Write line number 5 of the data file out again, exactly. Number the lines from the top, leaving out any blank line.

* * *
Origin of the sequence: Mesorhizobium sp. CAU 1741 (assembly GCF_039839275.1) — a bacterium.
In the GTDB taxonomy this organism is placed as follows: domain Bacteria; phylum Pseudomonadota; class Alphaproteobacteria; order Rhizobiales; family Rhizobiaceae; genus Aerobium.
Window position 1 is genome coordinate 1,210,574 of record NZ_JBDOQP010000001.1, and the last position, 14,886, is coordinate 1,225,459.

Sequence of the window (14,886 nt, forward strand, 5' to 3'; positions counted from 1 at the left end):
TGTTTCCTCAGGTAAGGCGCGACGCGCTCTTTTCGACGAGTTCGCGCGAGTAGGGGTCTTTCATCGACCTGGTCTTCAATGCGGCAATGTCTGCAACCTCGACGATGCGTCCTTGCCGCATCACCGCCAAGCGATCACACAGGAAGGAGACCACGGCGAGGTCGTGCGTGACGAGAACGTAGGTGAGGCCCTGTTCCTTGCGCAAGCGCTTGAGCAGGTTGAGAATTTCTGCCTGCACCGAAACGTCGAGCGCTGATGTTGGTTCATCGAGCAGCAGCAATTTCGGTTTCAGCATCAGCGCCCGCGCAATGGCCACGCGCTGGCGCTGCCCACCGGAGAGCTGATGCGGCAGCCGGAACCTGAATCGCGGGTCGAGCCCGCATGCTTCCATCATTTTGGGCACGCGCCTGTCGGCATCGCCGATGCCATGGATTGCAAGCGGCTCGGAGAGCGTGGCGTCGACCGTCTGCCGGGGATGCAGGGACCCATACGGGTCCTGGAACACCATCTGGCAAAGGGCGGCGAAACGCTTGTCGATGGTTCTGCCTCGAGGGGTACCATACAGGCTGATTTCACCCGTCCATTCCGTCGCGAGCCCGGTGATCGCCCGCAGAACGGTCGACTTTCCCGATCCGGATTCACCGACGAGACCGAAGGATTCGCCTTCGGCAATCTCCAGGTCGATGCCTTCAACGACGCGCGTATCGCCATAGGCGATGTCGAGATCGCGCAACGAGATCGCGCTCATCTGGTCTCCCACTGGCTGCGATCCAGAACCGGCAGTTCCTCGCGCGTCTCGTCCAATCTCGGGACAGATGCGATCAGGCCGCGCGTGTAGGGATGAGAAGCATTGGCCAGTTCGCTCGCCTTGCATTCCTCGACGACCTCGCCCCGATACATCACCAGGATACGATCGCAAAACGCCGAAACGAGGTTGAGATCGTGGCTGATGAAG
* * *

TGTTTCCTCAGGTAAGGCGCGACGCGCTCTTTTCGACGAGTTCGCGCGAGTAGGGGTCTTTCATCGACCTGGTCTTCAATGCGGCAATGTCTGCAACCTCGACGATGCGTCCTTGCCGCATCACCGCCAAGCGATCACACAGGAAGGAGACCACGGCGAGGTCGTGCGTGACGAGAACGTAGGTGAGGCCCTGTTCCTTGCGCAAGCGCTTGAGCAGGTTGAGAATTTCTGCCTGCACCGAAACGTCGAGCGCTGATGTTGGTTCATCGAGCAGCAGCAATTTCGGTTTCAGCATCAGCGCCCGCGCAATGGCCACGCGCTGGCGCTGCCCACCGGAGAGCTGATGCGGCAGCCGGAACCTGAATCGCGGGTCGAGCCCGCATGCTTCCATCATTTTGGGCACGCGCCTGTCGGCATCGCCGATGCCATGGATTGCAAGCGGCTCGGAGAGCGTGGCGTCGACCGTCTGCCGGGGATGCAGGGACCCATACGGGTCCTGGAACACCATCTGGCAAAGGGCGGCGAAACGCTTGTCGATGGTTCTGCCTCGAGGGGTACCATACAGGCTGATTTCACCCGTCCATTCCGTCGCGAGCCCGGTGATCGCCCGCAGAACGGTCGACTTTCCCGATCCGGATTCACCGACGAGACCGAAGGATTCGCCTTCGGCAATCTCCAGGTCGATGCCTTCAACGACGCGCGTATCGCCATAGGCGATGTCGAGATCGCGCAACGAGATCGCGCTCATCTGGTCTCCCACTGGCTGCGATCCAGAACCGGCAGTTCCTCGCGCGTCTCGTCCAATCTCGGGACAGATGCGATCAGGCCGCGCGTGTAGGGATGAGAAGCATTGGCCAGTTCGCTCGCCTTGCATTCCTCGACGACCTCGCCCCGATACATCACCAGGATACGATCGCAAAACGCCGAAACGAGGTTGAGATCGTGGCTGATGAAG